Breast Milk - 1st Week - Colostrum
|Product Name||Raw Colostrum/Breast Milk - Collected during the 1st week after giving birth|
|Source||Single Human Donor|
|Analytes||Immunoglobulin A (IgA) - Values available for additional costs.
|Form||Frozen, unprocessed liquid|
|Storage||-20°C (Others available by request)|
|Synonyms||Colostrum, beestings, bisnings, first milk|
Lee Biosolutions is the leading collector and distributor of human biological fluids and tissues for protein isolation, diagnostic manufacturing and medical research. Our laboratory is equipped to handle specific requests for isolation of cells, proteins, pooling requirements or specific aliquots of biological specimens. A brief breakdown of our donor collection capabilities can be found here:
Custom preparations, technical support, bulk quantities and aliquoting available, email Info@leebio.com for more details.
Newborns have very small digestive systems, and colostrum delivers its nutrients in a very concentrated low-volume form. It has a mild laxative effect, encouraging the passing of the baby's first stool, which is called meconium.
Colostrum is known to contain antibodies called immunoglobulins such as IgA, IgG, and IgM. Colostrum also contains a number of growth factors, such as insulin-like growth factors
For an extra charge we can supply human breast milk within a specific week after lactation, by age or race of donor. Human milk contains two types of proteins: whey and casein. Approximately 60% is whey, while 40% is casein. This balance of the proteins allows for quick and easy digestion. If artificial milk, also called formula, has a greater percentage of casein, it will be more difficult for the baby to digest. Approximately 60-80% of all protein in human milk is whey protein. These proteins have great infection-protection properties.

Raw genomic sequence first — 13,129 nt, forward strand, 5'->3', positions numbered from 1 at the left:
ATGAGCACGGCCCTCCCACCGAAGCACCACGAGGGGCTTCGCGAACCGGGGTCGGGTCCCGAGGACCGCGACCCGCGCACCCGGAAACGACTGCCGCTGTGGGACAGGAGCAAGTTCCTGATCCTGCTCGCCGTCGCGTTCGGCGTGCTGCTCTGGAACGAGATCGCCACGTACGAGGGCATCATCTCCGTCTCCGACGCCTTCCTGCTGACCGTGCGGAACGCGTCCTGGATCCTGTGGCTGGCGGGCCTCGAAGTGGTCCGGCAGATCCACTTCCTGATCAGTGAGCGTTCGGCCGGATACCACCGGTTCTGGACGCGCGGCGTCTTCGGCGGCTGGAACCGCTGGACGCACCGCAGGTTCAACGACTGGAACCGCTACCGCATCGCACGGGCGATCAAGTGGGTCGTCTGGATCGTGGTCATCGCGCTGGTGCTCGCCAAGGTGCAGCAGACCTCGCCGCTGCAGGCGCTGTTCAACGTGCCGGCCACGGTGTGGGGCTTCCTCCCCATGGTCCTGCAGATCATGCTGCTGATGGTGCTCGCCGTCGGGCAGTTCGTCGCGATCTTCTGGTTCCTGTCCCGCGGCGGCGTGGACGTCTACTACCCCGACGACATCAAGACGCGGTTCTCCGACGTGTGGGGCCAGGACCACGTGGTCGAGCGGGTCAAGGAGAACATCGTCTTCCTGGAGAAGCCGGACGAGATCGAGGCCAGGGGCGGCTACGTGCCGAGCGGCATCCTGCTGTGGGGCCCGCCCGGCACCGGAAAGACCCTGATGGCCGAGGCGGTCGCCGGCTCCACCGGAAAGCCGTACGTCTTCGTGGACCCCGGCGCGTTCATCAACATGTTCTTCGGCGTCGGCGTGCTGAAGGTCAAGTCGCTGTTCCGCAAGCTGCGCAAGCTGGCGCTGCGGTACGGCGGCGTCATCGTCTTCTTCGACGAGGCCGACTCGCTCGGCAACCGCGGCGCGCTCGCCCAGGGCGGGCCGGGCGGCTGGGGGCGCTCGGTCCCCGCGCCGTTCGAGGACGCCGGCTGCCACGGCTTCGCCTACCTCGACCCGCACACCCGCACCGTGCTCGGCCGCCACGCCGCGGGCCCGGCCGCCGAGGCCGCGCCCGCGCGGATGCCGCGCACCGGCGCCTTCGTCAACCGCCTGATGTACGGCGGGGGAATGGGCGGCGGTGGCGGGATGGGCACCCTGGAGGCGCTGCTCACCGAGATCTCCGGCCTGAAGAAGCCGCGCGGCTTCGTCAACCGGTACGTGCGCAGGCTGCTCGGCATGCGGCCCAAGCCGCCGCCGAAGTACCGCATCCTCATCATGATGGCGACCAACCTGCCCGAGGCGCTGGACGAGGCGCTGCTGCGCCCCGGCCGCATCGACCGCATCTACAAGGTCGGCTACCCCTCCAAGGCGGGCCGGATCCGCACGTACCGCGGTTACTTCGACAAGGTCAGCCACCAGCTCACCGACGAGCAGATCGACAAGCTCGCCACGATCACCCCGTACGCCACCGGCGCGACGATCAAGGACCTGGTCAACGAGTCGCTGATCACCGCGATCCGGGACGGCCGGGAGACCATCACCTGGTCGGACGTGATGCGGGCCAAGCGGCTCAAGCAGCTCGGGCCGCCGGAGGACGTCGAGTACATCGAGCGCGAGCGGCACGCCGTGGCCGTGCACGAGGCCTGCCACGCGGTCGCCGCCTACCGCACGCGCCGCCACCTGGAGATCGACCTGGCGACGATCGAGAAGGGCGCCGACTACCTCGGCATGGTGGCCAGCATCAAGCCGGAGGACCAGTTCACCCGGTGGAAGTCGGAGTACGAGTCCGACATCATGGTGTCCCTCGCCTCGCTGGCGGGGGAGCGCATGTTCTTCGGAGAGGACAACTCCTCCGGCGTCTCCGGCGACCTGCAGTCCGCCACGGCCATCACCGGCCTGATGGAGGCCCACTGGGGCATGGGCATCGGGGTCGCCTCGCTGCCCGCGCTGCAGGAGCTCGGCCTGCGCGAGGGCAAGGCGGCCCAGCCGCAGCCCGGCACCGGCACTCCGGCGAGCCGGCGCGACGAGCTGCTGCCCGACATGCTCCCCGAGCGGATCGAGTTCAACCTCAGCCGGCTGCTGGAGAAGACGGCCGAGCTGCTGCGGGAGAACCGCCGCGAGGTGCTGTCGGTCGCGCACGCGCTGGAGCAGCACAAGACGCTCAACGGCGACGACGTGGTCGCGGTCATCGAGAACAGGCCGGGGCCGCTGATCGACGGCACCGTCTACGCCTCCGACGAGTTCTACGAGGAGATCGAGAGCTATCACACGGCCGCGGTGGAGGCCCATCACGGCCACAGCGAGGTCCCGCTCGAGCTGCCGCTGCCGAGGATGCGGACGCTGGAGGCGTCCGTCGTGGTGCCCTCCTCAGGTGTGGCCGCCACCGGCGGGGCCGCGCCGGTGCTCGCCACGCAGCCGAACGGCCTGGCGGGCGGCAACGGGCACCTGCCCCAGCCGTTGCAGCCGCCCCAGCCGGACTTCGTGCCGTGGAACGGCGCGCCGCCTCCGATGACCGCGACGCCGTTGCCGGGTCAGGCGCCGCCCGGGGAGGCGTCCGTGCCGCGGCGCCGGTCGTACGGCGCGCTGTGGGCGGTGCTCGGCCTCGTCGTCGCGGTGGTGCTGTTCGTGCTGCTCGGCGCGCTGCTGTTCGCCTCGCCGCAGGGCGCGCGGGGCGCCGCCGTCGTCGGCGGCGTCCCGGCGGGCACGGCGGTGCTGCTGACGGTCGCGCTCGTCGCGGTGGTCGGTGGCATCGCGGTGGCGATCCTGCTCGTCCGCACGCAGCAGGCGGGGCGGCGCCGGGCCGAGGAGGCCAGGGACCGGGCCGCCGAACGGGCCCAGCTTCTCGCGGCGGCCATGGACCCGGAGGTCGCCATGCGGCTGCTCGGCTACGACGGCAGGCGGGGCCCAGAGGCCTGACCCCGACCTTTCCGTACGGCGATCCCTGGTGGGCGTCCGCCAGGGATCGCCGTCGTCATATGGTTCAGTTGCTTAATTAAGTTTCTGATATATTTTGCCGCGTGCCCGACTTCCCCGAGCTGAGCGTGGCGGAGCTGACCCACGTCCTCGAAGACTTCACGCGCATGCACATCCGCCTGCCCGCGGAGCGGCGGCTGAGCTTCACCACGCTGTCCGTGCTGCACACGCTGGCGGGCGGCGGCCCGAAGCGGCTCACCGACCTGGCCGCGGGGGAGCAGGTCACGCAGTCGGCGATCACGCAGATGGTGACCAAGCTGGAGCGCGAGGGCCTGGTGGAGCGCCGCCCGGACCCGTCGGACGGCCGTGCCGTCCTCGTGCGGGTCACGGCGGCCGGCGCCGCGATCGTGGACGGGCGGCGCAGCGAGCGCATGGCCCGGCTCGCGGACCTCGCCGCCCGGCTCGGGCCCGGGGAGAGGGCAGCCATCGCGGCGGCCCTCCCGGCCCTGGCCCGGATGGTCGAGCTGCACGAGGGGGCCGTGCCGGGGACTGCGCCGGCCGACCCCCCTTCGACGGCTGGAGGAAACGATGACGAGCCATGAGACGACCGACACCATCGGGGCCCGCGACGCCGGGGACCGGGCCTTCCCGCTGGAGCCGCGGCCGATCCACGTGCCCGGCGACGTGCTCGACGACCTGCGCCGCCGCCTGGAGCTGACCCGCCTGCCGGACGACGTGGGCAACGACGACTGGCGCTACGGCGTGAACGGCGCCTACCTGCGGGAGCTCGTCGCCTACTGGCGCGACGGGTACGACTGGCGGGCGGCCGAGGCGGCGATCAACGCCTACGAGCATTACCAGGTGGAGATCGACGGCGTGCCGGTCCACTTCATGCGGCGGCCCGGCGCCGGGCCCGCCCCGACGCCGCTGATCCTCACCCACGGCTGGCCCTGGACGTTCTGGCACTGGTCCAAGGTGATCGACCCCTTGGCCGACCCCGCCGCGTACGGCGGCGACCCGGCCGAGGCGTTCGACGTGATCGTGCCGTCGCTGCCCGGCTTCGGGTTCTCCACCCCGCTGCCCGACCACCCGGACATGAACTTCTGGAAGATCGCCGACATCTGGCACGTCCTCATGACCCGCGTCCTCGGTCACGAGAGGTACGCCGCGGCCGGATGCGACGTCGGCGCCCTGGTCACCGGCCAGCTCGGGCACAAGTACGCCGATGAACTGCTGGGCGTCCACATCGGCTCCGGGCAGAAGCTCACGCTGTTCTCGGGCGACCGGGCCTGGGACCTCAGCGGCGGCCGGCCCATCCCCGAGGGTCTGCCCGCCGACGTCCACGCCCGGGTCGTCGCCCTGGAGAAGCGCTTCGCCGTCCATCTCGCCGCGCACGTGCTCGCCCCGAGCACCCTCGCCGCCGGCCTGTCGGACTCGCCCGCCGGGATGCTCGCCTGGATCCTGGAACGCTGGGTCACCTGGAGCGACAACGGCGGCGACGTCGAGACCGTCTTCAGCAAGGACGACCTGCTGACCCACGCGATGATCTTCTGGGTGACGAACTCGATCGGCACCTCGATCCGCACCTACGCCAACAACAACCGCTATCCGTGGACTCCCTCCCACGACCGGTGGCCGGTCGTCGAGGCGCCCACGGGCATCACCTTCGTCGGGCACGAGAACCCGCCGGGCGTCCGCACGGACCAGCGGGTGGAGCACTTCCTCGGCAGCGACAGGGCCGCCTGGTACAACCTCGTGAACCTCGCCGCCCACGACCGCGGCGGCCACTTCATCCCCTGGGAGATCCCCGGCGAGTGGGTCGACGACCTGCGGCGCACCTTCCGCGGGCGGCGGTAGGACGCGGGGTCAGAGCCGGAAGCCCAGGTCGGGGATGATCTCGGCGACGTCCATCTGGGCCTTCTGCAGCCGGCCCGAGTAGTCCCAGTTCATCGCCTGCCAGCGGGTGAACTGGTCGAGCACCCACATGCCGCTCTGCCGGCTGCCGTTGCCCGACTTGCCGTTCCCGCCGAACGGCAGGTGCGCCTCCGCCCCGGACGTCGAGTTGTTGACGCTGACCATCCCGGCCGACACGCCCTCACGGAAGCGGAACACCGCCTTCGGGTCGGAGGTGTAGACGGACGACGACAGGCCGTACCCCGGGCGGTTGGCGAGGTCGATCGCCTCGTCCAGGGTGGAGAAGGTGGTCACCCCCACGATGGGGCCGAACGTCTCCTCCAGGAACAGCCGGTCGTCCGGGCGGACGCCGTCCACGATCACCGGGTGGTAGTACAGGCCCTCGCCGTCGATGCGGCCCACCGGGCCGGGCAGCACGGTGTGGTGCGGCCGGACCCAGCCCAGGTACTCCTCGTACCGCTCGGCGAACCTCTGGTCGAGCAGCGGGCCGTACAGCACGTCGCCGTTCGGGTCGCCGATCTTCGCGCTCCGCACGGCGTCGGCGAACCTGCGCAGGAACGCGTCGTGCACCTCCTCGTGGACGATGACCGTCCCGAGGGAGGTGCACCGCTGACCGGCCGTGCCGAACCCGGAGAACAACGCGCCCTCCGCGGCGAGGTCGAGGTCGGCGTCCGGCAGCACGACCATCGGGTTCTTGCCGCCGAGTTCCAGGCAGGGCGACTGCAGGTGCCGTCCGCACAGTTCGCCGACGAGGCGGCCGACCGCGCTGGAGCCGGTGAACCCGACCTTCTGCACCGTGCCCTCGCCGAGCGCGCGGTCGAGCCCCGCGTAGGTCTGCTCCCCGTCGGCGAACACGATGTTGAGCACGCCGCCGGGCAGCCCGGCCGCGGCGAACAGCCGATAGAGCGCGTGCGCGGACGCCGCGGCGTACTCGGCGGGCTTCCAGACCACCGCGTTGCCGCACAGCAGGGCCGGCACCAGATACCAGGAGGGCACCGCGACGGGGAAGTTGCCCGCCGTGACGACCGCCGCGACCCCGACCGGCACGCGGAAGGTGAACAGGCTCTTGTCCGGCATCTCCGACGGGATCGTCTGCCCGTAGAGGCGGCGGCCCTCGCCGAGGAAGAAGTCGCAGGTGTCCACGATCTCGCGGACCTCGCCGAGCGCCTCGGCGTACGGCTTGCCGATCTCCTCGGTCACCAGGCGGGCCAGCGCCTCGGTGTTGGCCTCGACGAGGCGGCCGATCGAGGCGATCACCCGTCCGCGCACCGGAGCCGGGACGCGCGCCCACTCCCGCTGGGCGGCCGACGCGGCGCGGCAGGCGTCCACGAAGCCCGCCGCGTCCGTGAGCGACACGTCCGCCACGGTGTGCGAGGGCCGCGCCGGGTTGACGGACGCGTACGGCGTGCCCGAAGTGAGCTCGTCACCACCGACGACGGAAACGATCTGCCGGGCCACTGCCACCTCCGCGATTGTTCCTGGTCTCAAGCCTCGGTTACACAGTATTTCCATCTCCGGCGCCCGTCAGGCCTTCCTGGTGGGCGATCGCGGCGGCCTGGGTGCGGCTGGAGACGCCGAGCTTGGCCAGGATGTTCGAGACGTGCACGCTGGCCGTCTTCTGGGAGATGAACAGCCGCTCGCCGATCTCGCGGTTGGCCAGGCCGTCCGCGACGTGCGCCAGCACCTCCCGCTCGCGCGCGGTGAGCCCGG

During the first few days after delivery the breast produce colostrum. This is a thin yellowish fluid which is the same fluid that leaks from the breasts during pregnancy. It is rich in protein and ingredients that help the baby's immune system. Colostrum also helps the newborn's digestive system to grow and function properly.
After 3 to 4 days breasts will begin producing milk that is thin, watery, and sweet. This quenches the baby's thirst and provides the proteins, sugar, and minerals the baby needs. Over time the milk changes and becomes thick and creamy. This satisfies the baby's hunger.